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Covid has not gone away, warns NHS Highland director of public health

By Alan Hendry

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Dr Tim Allison, director of public health at NHS Highland: 'We continue to ask people to use Covid sense.' Picture: James Mackenzie
Dr Tim Allison, director of public health at NHS Highland: 'We continue to ask people to use Covid sense.' Picture: James Mackenzie

A Highland health chief has issued a reminder that Covid "has not gone away" even though most people are no longer testing for the virus.

Dr Tim Allison, director of public health for NHS Highland, urged people to exercise caution such as staying at home when feeling ill.

Earlier this month, Scotland's health secretary Humza Yousaf emphasised that vaccination has been the most effective tool against Covid – while pointing out that numbers of infections had been rising nationally.

Dr Allison said: "Covid has not gone away.

"Testing for Covid has stopped for most people, although continued testing within places such as care homes and hospitals shows that cases are still appearing, and we will all hear of someone who has had to isolate due to symptoms or because of a positive Covid test.

"We continue to ask people to use Covid sense such as staying at home when we are ill, maintaining good hand-washing and use of tissues and good respiratory hygiene for coughing and sneezing."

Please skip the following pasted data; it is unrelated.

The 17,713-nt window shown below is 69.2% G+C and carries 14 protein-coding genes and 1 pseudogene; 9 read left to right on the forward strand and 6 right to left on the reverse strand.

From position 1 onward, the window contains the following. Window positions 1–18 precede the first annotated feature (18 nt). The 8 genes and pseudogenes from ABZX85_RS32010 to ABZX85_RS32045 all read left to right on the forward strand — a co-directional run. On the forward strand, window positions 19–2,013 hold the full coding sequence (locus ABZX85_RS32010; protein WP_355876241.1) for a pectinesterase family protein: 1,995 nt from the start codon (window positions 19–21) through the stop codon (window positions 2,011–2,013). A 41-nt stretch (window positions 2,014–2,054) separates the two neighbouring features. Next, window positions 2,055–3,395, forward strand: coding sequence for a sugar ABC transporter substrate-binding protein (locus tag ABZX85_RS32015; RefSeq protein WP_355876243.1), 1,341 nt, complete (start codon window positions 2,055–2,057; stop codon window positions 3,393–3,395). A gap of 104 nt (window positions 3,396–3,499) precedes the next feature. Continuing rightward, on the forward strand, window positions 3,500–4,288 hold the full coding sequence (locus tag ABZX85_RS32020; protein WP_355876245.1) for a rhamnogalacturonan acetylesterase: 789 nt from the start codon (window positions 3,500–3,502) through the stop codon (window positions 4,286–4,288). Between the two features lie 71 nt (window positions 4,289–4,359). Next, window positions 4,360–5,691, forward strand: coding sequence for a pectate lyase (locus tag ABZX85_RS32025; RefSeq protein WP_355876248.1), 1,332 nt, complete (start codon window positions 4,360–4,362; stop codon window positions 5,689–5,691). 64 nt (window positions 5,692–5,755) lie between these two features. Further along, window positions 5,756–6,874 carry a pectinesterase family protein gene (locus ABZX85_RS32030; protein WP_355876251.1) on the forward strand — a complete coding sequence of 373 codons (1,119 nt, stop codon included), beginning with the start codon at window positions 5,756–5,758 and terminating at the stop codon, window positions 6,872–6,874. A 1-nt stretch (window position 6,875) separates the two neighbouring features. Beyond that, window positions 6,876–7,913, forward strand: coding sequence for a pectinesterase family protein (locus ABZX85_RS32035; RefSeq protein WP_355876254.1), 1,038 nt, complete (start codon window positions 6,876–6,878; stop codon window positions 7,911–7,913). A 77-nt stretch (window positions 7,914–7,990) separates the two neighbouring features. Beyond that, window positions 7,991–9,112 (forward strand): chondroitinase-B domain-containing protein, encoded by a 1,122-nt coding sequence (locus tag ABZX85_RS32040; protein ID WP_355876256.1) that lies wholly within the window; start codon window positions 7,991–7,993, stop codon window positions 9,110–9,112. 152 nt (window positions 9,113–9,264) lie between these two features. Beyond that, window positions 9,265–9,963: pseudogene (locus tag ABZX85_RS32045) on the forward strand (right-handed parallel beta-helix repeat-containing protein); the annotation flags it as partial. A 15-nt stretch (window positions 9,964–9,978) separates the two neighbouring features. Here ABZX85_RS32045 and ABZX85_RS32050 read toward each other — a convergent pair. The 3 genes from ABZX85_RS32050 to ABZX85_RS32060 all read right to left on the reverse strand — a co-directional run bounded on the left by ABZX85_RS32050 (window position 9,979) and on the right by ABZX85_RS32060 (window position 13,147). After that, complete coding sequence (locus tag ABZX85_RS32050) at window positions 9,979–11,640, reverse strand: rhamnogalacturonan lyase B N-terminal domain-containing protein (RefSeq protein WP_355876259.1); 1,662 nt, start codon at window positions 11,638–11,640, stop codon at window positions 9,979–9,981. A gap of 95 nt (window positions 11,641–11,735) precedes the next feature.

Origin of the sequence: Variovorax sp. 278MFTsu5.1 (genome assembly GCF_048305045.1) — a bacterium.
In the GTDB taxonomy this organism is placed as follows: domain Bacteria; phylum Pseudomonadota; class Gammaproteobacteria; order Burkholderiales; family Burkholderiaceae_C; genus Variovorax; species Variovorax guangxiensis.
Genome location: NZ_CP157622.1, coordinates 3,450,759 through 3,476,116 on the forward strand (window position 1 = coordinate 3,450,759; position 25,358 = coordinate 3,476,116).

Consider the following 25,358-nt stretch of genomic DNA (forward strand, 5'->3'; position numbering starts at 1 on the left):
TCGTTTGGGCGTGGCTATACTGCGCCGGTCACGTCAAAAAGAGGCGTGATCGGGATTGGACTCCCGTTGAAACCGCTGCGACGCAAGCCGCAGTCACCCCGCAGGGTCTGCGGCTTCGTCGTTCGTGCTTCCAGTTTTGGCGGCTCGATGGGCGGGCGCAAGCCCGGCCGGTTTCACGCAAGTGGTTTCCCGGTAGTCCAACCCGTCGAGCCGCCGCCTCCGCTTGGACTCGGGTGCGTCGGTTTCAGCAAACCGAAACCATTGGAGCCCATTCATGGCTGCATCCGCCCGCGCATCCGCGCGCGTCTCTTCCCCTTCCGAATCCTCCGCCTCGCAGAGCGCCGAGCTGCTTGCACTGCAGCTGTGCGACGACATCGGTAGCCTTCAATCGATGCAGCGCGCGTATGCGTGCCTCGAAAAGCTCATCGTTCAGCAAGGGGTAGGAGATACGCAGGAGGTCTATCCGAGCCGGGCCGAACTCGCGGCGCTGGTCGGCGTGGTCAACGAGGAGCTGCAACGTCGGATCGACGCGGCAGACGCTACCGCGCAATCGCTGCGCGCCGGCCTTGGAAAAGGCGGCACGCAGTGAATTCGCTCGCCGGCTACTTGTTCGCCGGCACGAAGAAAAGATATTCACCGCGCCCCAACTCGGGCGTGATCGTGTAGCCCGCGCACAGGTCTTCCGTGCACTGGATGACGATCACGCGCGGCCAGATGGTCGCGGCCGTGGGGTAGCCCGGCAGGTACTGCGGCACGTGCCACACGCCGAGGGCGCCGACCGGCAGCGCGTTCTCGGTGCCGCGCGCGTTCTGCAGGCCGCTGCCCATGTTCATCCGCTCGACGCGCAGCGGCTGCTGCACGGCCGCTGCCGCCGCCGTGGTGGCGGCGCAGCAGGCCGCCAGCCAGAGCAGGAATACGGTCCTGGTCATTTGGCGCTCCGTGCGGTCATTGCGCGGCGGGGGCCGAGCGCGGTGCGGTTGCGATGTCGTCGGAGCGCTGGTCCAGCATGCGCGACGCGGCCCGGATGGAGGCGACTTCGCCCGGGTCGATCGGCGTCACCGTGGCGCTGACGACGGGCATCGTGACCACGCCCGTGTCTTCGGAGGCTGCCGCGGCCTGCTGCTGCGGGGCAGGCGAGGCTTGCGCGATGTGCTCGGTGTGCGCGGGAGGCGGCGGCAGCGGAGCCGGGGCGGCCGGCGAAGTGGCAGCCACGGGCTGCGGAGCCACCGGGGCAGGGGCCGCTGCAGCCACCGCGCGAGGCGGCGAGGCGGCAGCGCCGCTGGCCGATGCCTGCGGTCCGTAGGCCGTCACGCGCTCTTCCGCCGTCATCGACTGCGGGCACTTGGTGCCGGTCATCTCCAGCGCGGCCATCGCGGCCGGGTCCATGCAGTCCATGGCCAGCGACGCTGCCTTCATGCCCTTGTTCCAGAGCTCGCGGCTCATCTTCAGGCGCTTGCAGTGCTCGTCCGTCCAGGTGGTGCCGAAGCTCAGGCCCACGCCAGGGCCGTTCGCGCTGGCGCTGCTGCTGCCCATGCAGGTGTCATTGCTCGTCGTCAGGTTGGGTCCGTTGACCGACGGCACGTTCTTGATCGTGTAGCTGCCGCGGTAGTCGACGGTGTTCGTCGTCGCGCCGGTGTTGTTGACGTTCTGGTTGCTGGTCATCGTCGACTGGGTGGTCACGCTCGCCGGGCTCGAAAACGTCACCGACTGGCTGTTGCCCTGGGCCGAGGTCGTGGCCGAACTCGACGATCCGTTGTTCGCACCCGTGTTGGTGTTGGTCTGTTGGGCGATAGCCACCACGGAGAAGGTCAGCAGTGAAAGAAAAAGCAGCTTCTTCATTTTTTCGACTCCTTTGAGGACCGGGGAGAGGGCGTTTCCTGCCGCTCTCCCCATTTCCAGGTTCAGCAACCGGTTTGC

Two weeks ago, Mr Yousaf said he was pleased that so many people from vulnerable groups had come forward for their spring booster.

“Vaccination has been our most effective tool against coronavirus," he said. "However, the degree of protection offered wanes over time.

“We are seeing higher numbers of infections across our communities at the moment, which is why booster vaccination is needed to maintain the best protection against Covid-19 for those at highest risk of severe effects from the virus."

Full details of the vaccination programme in the north can be found on the NHS Highland website.

Public Health Scotland continues to provide regular updates on Covid cases that are recorded in individual "neighbourhoods" throughout the country. Seven of these are in Caithness.

There were 53 new cases in Caithness during the most recent seven-day period (June 11-17).

Caithness North East had the highest number of positive tests, at 13. Caithness North West and Wick South each had 10 cases, Thurso East had seven and Wick North had five, while Caithness South and Thurso West had four each.

There were 17 positive tests in the Sutherland South neighbourhood, 12 in Sutherland East and six in Sutherland North and West.

Positive cases across the Highland local authority area from June 11-17 totalled 651, with a seven-day positive rate per 100,000 population of 276.5 for the region as a whole.

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